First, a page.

Another major objection concerns the decedent’s testamentary capacity. A person is presumed to have sufficient mental capacity to make a will. In addition, an attesting affidavit and the supervision by an attorney also create a presumption of testamentary capacity.
The level of capacity required is a mere simple understanding of the disposition. Specifically the decedent must (1) generally understood the nature and consequences of executing a will, (2) generally know the nature and extent of the property that he or she is disposing of, and (3) generally know the natural objects of his or her bounty, and his or her relations with them.
Given this standard, you should focus on ascertaining the extent of the decedent’s communications, his appearance, demeanor, and responsiveness at and around the time of the will execution. You should examine the complexity of the will, how it was communicated to the decedent, and the level of sophistication of the decedent. You should also inquire about the interactions between the decedent and others present, whether the decedent’s family was discussed at any time, including the day of the will ceremony, and whether the attorney prepared a family tree or took notes about the decedent’s relations with others. Attorney billing records and the decedent’s phone records and emails may also reflect the level of contact the attorney had with the decedent.
An advocate of the will’s admission to probate will attempt to argue that the decedent was lucid and rational at the time the will was made, and that the decedent communicated effectively, knew who he or she was talking to and responded appropriately. You should be prepared to challenge the generalized conclusions often asserted by the witnesses about the decedent’s appearance and capacity. You should also review the decedent’s medical records (request authorizations from the estate to obtain them) to determine if the decedent suffered from any cognitive diseases such as dementia and what kinds of medications the decedent may have been taking.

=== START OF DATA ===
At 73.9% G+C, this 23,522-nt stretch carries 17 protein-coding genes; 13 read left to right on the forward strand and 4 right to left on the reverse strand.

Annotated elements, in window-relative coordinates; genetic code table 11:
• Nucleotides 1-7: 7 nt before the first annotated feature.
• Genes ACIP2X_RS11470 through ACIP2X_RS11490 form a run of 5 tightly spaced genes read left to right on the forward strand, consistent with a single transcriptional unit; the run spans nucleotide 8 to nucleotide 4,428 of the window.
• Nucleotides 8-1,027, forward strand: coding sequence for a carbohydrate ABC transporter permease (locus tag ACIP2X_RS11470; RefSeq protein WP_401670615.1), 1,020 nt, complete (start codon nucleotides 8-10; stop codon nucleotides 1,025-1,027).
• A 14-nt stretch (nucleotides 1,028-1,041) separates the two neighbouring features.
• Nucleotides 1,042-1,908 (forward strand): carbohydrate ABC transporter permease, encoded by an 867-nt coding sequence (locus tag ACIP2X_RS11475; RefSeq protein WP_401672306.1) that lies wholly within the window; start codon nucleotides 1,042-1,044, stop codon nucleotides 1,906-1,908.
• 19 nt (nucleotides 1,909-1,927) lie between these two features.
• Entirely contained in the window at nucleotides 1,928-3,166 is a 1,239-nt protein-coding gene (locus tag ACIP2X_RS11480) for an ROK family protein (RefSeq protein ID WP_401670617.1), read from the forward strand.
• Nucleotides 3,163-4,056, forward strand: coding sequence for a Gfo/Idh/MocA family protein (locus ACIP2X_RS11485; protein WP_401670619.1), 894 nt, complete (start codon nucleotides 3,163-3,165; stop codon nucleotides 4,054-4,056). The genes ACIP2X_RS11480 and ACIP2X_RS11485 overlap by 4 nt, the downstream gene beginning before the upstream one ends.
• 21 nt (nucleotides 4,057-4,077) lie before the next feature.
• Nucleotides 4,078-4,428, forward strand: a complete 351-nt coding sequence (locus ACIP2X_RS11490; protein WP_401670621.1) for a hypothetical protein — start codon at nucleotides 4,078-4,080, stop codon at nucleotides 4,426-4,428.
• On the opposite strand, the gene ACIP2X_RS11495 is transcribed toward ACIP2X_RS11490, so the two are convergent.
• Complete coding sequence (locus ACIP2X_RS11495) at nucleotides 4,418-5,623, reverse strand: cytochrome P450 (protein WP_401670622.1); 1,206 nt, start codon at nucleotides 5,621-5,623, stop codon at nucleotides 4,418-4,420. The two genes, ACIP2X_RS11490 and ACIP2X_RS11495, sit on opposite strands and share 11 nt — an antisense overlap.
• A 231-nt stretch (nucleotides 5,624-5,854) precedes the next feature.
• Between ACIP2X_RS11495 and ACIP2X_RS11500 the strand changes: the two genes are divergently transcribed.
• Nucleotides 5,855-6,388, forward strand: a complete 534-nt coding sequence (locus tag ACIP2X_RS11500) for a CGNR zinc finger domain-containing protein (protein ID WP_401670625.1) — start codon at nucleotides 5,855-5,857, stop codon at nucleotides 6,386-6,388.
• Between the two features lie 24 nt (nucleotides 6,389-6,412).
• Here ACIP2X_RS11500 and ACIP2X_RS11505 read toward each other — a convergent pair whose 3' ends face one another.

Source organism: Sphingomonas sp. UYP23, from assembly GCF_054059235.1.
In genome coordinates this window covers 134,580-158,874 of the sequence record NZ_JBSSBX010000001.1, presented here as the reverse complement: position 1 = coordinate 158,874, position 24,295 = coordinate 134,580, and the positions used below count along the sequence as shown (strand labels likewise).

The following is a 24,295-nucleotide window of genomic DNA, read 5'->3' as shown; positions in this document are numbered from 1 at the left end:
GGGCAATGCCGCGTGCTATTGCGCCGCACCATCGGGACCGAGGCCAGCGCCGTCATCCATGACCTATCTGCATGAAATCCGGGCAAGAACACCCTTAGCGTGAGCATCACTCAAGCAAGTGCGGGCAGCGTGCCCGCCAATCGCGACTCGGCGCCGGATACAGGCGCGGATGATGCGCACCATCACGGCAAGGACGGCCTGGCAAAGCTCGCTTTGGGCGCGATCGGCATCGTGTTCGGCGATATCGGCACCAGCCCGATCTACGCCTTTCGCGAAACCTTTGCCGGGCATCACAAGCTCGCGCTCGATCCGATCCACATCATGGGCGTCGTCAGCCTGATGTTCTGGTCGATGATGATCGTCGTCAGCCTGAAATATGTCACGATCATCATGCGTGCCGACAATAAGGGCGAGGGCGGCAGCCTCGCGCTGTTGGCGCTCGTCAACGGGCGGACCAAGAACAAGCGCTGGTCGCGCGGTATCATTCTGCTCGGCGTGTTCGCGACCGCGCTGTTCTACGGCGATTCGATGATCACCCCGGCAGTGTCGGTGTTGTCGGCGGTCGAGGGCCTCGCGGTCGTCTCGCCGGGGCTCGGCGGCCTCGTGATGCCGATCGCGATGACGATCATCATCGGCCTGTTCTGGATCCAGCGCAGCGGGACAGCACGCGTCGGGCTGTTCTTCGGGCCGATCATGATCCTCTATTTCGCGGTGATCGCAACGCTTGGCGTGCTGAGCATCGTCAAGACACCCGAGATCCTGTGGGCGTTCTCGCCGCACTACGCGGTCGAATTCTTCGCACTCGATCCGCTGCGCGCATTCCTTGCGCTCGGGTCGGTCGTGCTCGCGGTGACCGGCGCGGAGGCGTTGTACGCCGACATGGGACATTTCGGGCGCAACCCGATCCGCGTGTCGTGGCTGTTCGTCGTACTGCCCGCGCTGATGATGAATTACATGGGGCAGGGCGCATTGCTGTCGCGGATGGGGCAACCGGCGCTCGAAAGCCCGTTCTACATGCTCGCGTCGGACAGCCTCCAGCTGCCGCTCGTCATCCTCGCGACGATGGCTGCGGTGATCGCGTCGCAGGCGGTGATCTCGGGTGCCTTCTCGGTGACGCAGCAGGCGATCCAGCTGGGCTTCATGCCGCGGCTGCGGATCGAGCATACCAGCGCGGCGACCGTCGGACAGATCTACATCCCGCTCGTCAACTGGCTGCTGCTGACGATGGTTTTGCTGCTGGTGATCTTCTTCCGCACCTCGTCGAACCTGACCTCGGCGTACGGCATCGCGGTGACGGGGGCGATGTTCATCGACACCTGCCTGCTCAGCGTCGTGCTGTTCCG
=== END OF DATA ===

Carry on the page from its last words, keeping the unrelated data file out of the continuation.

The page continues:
Be careful not to rely too heavily upon on a person’s old age or general diagnosis. Mere proof that the decedent suffered from old age, physical infirmity and chronic, progressive senile dementia when the will was executed is not necessarily inconsistent with testamentary capacity and does not alone preclude a finding thereof, as the appropriate inquiry is whether the decedent was lucid and rational at the time the will was made.
In addition to learning about the decedent’s age and diagnosis, you should inquire about the decedent with neighbors, relatives, and hospital staff to find out whether they observed the decedent at or around the time of the will’s execution and whether they have any stories to share regarding the decedent’s mental status.